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randallstuartpeik Featured By Owner Apr 9, 2014
and you also.   
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Barnum60 Featured By Owner Apr 9, 2014  Hobbyist Digital Artist
:iconlefthumbsupplz:  Thanks a lot for faving!
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homunculus888 Featured By Owner Mar 21, 2014  Hobbyist General Artist
Thank you very much for the fave! :D
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D1onor Featured By Owner Mar 16, 2014   Artist
Randell, your work feels very mystical to me & I love it! I want to see more of your dynamic color! Thanks for your work!
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MaximSellevellor Featured By Owner Mar 14, 2014  Hobbyist Photographer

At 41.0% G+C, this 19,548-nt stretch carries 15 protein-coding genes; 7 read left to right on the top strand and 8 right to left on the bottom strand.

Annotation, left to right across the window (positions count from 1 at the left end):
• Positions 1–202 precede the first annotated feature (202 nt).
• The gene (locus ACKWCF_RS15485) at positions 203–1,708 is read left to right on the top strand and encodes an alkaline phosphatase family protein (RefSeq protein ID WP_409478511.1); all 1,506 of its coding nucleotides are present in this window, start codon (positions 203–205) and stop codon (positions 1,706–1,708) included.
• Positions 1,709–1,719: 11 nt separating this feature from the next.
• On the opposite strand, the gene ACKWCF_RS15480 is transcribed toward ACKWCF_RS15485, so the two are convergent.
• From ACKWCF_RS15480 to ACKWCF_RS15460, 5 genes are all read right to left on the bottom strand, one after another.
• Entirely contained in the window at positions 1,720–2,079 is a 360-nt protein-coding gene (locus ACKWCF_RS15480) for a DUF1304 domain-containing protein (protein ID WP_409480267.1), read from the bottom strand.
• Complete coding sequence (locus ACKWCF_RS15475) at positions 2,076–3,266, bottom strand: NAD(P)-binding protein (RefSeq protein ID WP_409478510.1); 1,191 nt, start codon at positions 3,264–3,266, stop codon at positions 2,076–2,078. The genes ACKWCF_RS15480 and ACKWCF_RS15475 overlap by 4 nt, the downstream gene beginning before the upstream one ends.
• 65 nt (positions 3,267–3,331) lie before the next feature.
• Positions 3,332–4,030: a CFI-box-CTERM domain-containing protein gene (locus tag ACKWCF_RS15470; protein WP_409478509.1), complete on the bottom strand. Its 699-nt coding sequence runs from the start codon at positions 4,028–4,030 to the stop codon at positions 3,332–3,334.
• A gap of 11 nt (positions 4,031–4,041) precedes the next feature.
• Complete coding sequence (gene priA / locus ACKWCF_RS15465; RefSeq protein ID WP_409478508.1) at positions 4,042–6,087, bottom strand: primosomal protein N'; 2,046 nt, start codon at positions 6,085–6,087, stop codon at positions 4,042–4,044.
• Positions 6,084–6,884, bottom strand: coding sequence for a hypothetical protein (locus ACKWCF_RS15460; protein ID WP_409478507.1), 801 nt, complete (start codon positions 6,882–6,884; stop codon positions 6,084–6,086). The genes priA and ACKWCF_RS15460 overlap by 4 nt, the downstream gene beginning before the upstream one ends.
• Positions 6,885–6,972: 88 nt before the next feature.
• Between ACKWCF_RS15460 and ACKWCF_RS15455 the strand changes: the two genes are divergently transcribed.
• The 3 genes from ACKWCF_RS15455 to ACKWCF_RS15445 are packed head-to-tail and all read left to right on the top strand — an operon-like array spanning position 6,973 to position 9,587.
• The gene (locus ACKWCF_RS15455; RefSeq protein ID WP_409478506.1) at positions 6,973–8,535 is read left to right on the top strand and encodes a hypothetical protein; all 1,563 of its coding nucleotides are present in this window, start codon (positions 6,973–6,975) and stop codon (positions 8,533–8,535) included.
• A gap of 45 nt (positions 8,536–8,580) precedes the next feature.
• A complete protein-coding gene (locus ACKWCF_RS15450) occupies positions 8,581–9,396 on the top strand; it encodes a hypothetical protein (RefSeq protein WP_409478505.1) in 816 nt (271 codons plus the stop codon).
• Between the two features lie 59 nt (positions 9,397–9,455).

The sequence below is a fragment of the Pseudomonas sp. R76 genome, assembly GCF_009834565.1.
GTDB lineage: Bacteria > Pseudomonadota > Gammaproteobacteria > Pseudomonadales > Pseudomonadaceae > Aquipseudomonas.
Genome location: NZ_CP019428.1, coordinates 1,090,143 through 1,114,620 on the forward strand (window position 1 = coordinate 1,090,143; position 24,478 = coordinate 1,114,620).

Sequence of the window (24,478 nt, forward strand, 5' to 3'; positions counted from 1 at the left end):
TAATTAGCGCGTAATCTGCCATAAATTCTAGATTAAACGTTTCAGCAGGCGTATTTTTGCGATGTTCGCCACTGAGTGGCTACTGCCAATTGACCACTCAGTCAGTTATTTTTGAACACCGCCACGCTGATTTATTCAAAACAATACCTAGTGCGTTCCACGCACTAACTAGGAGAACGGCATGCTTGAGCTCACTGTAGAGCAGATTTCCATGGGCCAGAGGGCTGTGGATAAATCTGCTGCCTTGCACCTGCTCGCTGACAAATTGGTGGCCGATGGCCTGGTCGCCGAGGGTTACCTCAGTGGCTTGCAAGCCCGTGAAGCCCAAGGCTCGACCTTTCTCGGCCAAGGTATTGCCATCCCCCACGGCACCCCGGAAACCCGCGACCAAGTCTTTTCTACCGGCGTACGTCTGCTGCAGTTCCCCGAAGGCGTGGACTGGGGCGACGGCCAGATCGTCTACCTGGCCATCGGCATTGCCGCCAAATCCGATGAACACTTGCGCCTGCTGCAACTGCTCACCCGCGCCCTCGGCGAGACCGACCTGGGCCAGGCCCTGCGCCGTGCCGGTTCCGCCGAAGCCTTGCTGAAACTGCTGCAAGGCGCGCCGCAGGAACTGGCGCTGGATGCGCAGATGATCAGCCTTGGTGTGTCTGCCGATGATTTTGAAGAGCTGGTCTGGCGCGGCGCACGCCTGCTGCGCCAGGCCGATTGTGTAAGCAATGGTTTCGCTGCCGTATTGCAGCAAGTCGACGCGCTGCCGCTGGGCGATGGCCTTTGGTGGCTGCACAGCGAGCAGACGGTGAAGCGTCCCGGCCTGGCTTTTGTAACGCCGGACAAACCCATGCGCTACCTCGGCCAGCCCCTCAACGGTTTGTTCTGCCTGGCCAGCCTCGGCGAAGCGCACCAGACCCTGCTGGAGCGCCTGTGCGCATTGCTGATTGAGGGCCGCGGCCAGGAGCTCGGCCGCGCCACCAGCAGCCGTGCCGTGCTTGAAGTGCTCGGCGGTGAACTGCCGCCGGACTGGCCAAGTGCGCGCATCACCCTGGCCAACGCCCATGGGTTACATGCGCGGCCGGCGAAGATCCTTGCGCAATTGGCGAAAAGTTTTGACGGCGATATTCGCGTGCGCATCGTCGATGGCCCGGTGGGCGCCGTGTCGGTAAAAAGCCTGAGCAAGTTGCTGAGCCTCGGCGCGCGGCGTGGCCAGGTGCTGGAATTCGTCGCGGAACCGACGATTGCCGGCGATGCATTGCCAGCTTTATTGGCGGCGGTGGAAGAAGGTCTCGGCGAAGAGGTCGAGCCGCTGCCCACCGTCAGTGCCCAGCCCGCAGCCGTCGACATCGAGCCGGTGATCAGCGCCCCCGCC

Thanks! deviantART Please watch other photos Sherlock Holmes
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hubert61 Featured By Owner Feb 9, 2014
merci pour les favs :)
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Thank you for the +fav Heart 
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calimer00 Featured By Owner Feb 8, 2014
Thanks a lot for the favs!
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mertonparrish Featured By Owner Feb 3, 2014
Some of your new black and white pieces remind me a little of Monty Python's Flying Circus (which I love).

"And now for something completely different!"
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etsap Featured By Owner Jan 25, 2014  Hobbyist
:bow::bow::bow::bow: